In his State of the Union Address, President Obama signaled his interest in launching a renewed collective effort to explore the nature of the human brain. The more we learn about how the brain functions as a whole, the more we will learn about the psychological dimensions of religion.
At the heart of humanity is a sometimes sweet, sometimes not-so-sweet narcissism that makes it almost impossible for us to get outside ourselves. In a similar vein, we tend to assume that God shares our perspective and priorities.
What is at the very heart of human desires? To be loved. And isn't it interesting that according to Christian teachings, love for us is the emotional core of the risen Jesus, the one who dwells in human hearts and hears the prayers of little children?
The Bible writers spoke as if God has emotions, and most Christians through history have spoken and behaved as if this were true. But to understand what that means you have to understand what emotions are.
Christian apologists argue for the possibility of the existence of a God that exists beyond the realm of human reason. But what they usually want is to create intellectual space for their belief in the person-god of the Bible.
Many believers never outgrow their childhood concept of God as a kind or mean daddy in the sky, one who needs our admiration, can be cajoled for special favors, and covers or beats our backs when we get ourselves into trouble.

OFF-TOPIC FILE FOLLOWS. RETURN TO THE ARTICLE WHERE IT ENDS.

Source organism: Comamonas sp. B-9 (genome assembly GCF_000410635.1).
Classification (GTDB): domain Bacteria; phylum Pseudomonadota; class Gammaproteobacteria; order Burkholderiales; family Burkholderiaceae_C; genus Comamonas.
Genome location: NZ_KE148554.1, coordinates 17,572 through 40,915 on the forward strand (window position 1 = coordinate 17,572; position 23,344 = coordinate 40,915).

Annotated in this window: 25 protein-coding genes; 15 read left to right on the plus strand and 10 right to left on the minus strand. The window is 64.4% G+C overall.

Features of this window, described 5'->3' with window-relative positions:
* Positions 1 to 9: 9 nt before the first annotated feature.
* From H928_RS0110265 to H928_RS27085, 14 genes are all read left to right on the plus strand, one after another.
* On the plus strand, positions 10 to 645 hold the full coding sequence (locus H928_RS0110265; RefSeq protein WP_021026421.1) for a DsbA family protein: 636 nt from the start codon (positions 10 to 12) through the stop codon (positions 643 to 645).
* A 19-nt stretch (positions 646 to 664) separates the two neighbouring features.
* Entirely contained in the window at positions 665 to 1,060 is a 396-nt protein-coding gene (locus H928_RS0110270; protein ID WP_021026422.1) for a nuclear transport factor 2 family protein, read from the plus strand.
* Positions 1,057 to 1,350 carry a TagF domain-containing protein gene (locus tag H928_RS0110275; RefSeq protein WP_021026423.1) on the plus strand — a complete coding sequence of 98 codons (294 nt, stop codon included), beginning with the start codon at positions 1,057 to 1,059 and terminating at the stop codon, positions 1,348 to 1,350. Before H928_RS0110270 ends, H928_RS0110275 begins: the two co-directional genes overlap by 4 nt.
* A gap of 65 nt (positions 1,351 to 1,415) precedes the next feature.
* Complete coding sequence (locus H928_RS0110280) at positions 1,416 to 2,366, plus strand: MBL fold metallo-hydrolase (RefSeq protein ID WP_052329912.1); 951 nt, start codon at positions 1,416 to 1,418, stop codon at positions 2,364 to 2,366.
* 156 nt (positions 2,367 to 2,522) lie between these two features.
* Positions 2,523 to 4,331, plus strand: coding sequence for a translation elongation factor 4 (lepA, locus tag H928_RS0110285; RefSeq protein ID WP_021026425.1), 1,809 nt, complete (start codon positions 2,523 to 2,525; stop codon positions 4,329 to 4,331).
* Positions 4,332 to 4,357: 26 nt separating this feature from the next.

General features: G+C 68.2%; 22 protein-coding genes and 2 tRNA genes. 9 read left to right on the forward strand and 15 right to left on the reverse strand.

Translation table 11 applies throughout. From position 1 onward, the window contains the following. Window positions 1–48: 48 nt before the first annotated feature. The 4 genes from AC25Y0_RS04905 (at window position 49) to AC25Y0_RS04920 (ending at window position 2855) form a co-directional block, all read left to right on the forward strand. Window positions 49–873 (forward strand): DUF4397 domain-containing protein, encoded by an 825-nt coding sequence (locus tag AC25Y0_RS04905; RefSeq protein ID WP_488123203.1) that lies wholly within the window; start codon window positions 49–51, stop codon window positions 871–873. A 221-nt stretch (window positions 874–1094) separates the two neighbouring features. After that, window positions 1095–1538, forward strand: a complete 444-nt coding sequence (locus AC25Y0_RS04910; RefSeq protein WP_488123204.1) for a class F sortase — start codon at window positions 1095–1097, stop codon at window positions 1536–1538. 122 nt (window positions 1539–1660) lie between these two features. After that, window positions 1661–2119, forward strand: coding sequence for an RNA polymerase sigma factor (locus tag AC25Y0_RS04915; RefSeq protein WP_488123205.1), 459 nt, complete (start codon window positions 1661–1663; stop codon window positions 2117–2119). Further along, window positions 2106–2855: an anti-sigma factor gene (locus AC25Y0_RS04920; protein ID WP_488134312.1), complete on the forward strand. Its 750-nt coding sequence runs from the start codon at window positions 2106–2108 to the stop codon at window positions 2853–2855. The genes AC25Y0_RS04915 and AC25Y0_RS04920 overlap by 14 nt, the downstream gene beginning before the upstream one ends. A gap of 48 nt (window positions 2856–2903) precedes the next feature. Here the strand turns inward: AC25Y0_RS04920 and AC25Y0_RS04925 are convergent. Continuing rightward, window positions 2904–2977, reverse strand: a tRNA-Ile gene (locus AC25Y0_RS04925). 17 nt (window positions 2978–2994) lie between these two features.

The idea that God has emotions seems so natural that most people who believe in gods never question it. The God of the Bible gets angry, has regrets, gets lonely, loves, has loyalties, is jealous, feels compassion, and is vindictive.
Science is remarkably close to offering a full naturalistic explanation of individual religious experiences, everything from certain belief to moral indignation to mystical rapture to spiritual transformation.
The born again experience doesn't require a specific set of beliefs, but rather a specific social/emotional process; dogmas or explanations are secondary. It's not an experience unique to Christianity.